Dec. 31 marks a time for new beginnings. But who and what will shape Charlotte's future? Is 2010 the year that the Queen City gets a progressive label? And how will laid-off bankers survive and thrive?
Here's a look at some of the people, places and things to keep an eye on in the new year.
Anthony Foxx: He's the new mayor and is coming into office at a time when Charlotte is in decline. And just what will Foxx being doing in 2010? One thing is starting another new job. The Charlotte Observer reported on Dec. 22 that Foxx will serve as the in-house attorney for DesignLine, a hybrid bus manufacturer. Many are sure to say this is an ethical violation. But Foxx said in the article that DesignLine hasn't talked with him about lobbying other cities. Foxx will have to tackle bigger issues in 2010, including working with the state to get more jobs in the Queen City (as he pledged to do in his campaign). Now that he's in office, it's time to see if promises become action.
Brian Moynihan: As the new CEO of Bank of America, Moynihan has decided to keep the bank headquartered in the Queen City. What will Moynihan be doing in 2010? Taking over the embattled bank that took federal bailout money and laid off many Charlotte workers, he's going to be focused on "execution." "When we use the word execution," Moynihan said in an article from American Banking News on Dec. 22, "we mean key things that face our customers."
In 2010, we'll be watching how Bank of America operates now that all of its federal bailout money has been repaid and if more people will find their way to the unemployment line as the bank restructures.
The Latin American Coalition: Since 2001, Angeles Ortega-Moore has been the face of the Latin American Coalition, but she stepped down as executive director in 2009. Jess George took over Ortega-Moore's role at Charlotte's oldest and largest Hispanic service agency at a time when the Latino community and its issues are growing. According to an April 21 article posted on NCWanted.com, the nonprofit civil rights group Southern Poverty Law Center "interviewed 500 low-income Latinos, including legal residents, undocumented workers and U.S. residents in five Southern areas, including Charlotte, and found systemic discrimination against documented and undocumented immigrants."
The Mecklenburg County Board of Commissioners: This year, Mecklenburg County will have more discussions on domestic partnership benefits, and with Bill James still on board, there will be fireworks. But something that will affect all residents of Mecklenburg County is property taxes; for the last two years the threat of higher property taxes has been bubbling under the radar. In 2008, when four new members took seats on the board of commissioners, they told The Charlotte Observer (in a Nov. 11, 2008 article) that they'd delay the revaluation until at least 2010; they were worried, in part, that new values could lead to higher tax bills for some homeowners. Well ... now it's 2010.
Pat McCrory: Former Charlotte Mayor Pat McCrory may have a chance to spend his Monday nights at home now, but that doesn't mean he's done with politics. He even told WSOC-TV on Nov. 24 that: "There's a chance that I will definitely run for governor again," he said. "We're getting a lot of people from throughout the state asking me to do it again, but that's something I'm going to have to huddle up with my wife about." So in 2010, McCrory would be smart to capitalize on Gov. Bev Perdue's sinking approval rating.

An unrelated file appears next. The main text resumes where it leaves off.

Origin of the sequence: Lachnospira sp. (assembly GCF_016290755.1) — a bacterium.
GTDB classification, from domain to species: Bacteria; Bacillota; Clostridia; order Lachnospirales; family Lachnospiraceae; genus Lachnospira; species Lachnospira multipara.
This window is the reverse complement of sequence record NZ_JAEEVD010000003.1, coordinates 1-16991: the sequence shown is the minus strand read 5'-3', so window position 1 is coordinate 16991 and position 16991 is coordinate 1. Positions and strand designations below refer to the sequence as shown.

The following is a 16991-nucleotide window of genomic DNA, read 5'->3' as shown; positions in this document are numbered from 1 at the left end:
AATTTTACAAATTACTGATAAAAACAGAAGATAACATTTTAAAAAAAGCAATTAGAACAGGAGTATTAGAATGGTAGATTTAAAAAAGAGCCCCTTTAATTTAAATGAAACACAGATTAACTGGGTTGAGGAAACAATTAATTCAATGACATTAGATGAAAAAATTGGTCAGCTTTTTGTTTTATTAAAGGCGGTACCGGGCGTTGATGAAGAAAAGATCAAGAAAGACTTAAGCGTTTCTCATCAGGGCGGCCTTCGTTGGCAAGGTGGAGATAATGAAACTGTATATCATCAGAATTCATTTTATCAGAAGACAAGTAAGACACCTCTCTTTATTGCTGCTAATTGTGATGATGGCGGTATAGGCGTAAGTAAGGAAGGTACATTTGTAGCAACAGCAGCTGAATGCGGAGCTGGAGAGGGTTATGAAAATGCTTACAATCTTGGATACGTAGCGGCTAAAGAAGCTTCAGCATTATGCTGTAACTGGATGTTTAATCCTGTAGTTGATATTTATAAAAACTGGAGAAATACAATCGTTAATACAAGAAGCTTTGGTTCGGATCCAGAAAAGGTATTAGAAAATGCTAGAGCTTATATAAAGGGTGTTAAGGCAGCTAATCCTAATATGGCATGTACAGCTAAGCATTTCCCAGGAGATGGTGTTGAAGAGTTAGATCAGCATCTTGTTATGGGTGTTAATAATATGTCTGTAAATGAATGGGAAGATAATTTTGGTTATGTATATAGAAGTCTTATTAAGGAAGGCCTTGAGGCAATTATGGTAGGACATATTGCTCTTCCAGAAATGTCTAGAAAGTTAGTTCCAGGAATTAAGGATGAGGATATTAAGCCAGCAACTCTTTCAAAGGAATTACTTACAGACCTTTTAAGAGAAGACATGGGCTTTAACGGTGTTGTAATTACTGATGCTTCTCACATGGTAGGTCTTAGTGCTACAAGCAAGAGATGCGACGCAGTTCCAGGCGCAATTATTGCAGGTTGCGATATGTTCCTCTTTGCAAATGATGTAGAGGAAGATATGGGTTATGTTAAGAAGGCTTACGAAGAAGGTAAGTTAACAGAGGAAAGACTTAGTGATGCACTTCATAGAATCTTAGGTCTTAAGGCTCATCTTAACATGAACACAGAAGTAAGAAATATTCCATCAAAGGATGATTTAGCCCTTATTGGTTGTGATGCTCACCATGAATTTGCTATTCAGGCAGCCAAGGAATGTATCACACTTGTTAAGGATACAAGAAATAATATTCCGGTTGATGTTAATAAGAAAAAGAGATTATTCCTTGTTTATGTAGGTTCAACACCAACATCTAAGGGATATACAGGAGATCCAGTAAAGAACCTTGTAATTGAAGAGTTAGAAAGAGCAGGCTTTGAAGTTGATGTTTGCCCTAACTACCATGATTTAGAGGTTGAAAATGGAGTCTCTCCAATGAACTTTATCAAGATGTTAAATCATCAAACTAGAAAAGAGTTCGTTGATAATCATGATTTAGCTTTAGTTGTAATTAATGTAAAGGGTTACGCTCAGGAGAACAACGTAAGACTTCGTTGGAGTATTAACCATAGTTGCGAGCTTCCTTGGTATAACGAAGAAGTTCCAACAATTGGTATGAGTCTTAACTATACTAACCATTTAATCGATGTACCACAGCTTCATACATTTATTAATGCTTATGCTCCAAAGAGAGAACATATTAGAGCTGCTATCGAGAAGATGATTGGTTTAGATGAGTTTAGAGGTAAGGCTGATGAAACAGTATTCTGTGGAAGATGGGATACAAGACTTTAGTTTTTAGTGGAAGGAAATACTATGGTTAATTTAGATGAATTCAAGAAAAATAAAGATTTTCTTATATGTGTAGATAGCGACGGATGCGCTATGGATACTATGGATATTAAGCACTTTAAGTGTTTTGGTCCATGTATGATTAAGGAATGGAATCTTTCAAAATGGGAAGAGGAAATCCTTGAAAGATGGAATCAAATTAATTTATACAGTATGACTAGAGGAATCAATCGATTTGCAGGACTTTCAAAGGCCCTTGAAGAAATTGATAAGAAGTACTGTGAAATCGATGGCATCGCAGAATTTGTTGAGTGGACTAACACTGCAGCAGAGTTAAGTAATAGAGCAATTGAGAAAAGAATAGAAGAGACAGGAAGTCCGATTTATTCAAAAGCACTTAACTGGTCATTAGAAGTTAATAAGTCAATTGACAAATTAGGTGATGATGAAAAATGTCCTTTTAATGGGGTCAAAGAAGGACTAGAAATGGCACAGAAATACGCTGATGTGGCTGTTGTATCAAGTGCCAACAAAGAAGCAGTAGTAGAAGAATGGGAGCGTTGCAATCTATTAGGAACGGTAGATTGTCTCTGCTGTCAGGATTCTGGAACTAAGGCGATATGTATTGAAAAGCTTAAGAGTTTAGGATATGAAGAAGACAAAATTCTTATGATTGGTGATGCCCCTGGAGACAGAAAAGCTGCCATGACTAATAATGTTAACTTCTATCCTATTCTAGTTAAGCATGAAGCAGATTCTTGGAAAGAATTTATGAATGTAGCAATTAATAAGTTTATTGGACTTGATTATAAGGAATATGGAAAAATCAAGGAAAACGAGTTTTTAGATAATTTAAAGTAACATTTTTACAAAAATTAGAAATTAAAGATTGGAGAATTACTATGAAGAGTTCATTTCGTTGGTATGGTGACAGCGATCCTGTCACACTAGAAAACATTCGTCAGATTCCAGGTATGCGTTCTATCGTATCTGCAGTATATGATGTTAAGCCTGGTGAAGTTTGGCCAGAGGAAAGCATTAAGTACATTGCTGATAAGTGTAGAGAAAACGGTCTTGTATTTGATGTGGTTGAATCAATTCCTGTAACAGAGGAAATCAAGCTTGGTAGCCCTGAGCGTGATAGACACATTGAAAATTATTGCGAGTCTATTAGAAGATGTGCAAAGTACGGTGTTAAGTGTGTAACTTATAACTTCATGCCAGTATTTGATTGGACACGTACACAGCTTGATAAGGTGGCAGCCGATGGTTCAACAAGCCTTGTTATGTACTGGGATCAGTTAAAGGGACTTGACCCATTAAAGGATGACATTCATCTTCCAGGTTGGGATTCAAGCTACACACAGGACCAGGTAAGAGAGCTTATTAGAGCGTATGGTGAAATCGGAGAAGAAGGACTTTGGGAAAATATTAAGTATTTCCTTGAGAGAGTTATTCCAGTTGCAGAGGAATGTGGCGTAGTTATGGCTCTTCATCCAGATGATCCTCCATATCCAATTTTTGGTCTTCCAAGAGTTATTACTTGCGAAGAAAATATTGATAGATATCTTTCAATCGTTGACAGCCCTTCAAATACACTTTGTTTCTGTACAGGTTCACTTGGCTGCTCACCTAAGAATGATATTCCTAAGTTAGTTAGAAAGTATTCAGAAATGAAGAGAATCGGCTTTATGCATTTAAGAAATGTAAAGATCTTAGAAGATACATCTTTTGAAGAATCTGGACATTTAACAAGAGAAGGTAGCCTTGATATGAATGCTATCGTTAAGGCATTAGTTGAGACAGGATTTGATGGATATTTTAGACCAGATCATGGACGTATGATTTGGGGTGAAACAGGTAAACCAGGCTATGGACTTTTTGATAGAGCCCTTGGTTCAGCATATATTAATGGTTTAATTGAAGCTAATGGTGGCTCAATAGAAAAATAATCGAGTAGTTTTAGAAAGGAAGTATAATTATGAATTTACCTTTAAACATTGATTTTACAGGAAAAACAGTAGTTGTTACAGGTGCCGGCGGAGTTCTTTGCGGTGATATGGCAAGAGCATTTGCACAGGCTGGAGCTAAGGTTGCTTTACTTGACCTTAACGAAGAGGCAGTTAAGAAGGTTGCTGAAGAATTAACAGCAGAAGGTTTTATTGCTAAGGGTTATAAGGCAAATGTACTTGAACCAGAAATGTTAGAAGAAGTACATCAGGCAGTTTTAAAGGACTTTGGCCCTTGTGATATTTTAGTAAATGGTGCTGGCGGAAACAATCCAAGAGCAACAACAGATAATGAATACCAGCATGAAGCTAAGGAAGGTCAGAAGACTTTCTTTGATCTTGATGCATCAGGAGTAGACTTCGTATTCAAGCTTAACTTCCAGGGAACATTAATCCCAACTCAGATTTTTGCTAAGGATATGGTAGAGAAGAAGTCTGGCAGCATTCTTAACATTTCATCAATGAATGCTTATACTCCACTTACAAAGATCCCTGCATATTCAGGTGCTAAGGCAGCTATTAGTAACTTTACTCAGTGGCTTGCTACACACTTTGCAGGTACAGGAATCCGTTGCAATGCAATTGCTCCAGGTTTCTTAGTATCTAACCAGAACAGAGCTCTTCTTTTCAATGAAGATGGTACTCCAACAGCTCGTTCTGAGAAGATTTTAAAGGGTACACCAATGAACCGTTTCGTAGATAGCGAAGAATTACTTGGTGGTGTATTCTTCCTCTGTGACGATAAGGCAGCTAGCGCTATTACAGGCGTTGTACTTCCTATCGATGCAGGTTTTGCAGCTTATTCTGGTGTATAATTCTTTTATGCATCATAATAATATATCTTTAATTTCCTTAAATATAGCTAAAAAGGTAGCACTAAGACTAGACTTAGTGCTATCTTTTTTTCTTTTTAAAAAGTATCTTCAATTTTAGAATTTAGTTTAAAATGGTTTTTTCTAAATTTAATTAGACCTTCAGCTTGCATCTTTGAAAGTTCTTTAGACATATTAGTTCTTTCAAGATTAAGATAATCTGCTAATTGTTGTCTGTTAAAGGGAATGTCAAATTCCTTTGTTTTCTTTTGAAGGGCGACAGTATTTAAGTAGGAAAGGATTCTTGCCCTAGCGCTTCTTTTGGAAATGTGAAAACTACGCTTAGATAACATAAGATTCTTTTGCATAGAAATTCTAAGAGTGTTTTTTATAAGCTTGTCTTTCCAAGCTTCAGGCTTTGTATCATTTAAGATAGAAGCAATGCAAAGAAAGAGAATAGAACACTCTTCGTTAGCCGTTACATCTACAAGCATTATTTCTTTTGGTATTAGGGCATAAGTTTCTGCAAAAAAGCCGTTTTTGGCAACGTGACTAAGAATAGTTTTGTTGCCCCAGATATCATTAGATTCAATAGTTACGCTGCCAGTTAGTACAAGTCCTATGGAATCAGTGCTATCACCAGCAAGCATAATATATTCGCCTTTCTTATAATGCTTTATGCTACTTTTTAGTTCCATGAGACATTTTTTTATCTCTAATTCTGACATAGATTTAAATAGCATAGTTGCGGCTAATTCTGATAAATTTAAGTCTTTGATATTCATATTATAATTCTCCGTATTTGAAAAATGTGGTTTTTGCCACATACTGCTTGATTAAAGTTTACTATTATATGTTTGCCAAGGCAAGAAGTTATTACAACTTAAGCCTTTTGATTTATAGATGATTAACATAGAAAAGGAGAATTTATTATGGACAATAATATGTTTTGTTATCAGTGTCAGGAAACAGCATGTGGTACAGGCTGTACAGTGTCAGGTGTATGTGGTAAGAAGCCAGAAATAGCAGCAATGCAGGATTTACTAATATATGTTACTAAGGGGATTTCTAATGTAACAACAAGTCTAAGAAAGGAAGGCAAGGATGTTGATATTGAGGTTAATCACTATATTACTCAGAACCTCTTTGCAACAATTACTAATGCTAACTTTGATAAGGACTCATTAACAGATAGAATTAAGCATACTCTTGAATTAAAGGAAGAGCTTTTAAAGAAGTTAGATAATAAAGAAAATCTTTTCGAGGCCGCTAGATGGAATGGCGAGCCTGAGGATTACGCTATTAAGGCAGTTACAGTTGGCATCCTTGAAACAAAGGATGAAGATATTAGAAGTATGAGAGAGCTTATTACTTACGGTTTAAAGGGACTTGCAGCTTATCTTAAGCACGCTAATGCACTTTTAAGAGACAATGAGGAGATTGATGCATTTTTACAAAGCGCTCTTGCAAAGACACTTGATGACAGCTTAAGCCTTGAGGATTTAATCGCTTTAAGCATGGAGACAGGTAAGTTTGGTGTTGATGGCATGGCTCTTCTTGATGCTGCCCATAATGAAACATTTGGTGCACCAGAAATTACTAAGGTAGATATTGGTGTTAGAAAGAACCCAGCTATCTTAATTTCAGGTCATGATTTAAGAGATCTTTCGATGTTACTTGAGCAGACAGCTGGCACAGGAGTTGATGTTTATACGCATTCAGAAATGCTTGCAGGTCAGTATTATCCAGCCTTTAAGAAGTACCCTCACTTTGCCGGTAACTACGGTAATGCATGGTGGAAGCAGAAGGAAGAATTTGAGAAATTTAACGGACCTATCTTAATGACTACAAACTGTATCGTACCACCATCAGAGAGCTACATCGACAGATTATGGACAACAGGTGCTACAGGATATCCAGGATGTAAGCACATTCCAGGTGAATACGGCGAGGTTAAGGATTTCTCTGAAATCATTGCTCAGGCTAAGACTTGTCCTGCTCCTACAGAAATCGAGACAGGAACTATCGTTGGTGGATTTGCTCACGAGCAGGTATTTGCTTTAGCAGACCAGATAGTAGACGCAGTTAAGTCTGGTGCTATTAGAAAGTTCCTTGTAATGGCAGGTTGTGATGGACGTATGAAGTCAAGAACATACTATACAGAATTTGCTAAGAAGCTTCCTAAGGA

Electrolux and job creation: With the unemployment rate in Charlotte in the double digits as the year comes to a close, hearing that anyone is bringing jobs to the Q.C. is reason to take notice. Knowing that the jobs Electrolux will create in Charlotte are supposed to be well-paying, well -- who isn't getting a resume ready? Reported in a Dec. 16 article published on Georgia Public Broadcasting's Web site, Charlotte will gain more than 700 jobs. "Officials said it was the largest corporate relocation -- and one of the most dramatic job announcements -- there in 25 years," stated the article. The company moves to Charlotte from Augusta, Ga. And on Dec. 21, Zenta, a company that provides outsourcing services announced that they would bring more than 1,000 jobs to Charlotte.
Duke Energy: From looking to squeeze every penny out of its customers with rate hikes to dropping ash in the drinking water supply, it doesn't seem as if Duke Energy is on the road to fixing its public image. In an article published by Creative Loafing on April 28, Greenpeace predicted that the Cliffside plant in Cleveland and Rutherford counties will cost $2.4 billion and emit an estimated six million tons of carbon dioxide every year for the next 50 years. The plant is scheduled to go online in 2012, but with the Obama administration's overhaul of the Environmental Protection Agency, Duke Power will be worth watching -- because the power company may have to do more to clean up its act.
Uptown: Uptown's entertainment portfolio is growing with the addition of several cultural venues, including the recently unveiled Harvey B. Gantt Center, the Bechtler Museum (which opens Jan. 2), the NASCAR Hall of Fame (set to open in May) and the new Mint Museum (coming in October). Will the opening of these venues make Charlotte a more attractive destination for tourists? We'll see.